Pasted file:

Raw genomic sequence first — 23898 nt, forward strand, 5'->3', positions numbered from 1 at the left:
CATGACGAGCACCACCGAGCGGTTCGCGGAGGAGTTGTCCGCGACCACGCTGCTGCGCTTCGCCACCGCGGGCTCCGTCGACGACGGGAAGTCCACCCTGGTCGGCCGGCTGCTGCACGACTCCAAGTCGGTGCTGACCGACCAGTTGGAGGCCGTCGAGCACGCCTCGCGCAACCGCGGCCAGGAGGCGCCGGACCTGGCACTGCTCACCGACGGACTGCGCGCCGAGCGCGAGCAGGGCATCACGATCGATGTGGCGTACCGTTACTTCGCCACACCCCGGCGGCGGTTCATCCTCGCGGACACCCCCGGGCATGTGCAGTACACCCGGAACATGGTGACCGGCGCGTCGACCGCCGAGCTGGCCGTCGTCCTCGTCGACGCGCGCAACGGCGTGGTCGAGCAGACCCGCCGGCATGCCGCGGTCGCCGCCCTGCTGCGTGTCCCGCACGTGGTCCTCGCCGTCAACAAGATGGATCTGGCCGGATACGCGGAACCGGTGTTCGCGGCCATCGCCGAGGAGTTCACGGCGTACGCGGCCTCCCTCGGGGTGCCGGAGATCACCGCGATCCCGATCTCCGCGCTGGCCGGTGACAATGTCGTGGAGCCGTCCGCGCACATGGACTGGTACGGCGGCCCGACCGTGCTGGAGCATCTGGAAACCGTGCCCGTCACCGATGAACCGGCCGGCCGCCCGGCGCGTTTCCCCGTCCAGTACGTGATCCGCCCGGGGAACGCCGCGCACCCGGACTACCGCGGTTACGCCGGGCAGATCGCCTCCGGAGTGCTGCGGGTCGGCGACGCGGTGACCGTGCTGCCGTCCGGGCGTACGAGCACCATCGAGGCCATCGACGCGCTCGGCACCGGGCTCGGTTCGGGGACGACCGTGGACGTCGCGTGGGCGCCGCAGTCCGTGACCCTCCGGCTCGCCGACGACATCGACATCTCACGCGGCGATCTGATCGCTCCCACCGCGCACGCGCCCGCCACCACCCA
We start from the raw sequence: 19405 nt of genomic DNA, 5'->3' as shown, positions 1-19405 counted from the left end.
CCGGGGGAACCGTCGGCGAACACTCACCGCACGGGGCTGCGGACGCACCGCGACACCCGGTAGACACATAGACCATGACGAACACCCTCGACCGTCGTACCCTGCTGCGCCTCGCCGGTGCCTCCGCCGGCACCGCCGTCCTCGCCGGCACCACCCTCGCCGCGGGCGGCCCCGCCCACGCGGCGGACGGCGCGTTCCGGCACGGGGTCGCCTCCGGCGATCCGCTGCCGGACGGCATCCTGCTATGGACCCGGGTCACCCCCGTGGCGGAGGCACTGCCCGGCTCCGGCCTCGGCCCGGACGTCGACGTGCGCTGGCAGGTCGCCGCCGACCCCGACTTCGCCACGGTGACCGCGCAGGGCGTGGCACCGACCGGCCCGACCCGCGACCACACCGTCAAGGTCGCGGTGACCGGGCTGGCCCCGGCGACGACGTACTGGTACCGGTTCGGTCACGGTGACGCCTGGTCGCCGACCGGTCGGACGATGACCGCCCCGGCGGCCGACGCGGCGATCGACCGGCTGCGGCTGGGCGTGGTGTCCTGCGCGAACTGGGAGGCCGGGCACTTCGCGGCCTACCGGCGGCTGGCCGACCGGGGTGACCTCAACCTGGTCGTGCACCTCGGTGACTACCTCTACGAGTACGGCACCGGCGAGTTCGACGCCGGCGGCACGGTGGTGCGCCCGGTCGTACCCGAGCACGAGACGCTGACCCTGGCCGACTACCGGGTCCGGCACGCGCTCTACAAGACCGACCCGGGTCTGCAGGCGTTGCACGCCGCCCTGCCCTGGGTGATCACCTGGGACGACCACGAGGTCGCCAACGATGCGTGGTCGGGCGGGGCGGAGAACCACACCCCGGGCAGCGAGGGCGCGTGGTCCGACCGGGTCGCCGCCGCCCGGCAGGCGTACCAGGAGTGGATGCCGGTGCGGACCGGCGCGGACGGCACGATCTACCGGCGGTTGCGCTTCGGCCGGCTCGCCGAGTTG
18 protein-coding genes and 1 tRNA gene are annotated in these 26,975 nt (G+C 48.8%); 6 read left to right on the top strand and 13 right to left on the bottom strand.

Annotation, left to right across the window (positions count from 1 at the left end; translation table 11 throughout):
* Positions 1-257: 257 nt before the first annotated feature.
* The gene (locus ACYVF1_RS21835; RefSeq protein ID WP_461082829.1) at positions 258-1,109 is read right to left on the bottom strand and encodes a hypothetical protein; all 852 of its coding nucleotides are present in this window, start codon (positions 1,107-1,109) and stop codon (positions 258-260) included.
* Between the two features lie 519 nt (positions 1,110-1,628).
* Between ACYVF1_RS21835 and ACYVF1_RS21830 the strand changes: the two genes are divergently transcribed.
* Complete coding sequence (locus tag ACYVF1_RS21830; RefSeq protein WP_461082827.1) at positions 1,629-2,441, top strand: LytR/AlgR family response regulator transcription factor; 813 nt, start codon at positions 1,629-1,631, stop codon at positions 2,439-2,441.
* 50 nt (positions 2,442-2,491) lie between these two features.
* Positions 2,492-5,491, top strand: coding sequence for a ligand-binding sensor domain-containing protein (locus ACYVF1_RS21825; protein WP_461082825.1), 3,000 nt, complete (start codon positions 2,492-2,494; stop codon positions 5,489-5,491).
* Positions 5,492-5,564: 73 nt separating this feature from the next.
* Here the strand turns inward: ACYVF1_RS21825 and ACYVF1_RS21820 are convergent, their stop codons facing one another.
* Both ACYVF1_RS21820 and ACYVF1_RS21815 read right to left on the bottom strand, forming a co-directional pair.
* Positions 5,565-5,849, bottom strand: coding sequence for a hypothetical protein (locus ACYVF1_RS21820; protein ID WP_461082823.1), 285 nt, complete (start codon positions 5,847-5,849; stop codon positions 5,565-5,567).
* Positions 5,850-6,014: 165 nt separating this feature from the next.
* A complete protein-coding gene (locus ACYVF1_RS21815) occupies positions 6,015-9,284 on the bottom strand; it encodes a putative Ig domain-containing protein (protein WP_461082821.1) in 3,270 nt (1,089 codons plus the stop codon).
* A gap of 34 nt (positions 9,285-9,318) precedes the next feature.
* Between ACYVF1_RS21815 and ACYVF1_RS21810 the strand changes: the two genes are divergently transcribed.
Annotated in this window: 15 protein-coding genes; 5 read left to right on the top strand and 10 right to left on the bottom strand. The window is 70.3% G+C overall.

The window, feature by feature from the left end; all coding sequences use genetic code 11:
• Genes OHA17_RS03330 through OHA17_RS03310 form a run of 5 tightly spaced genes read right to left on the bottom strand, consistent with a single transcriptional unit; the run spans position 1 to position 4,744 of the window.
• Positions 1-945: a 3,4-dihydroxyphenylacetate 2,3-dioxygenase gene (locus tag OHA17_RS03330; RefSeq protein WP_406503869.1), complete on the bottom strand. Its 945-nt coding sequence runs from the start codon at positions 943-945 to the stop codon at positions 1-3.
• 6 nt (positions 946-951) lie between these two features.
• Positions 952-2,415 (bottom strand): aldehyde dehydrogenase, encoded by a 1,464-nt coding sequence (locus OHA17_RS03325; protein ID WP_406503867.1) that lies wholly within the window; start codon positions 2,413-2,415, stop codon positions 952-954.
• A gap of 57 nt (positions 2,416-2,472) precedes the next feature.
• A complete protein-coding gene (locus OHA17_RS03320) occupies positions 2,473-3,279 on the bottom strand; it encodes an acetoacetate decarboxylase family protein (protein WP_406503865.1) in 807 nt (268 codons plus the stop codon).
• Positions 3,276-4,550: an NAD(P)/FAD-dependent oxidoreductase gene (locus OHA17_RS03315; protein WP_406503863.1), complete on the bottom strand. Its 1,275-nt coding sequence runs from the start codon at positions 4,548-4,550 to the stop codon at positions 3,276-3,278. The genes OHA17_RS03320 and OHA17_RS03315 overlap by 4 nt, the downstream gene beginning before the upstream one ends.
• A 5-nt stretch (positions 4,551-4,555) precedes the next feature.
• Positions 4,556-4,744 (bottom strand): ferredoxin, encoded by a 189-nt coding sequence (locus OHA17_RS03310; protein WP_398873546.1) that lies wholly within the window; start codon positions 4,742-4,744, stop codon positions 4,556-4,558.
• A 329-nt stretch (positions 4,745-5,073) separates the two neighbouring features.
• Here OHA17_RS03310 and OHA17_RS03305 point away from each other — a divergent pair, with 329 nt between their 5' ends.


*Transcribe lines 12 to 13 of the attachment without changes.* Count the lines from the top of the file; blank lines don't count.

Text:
* 50 nt (positions 2,442-2,491) lie between these two features.
* Positions 2,492-5,491, top strand: coding sequence for a ligand-binding sensor domain-containing protein (locus ACYVF1_RS21825; protein WP_461082825.1), 3,000 nt, complete (start codon positions 2,492-2,494; stop codon positions 5,489-5,491).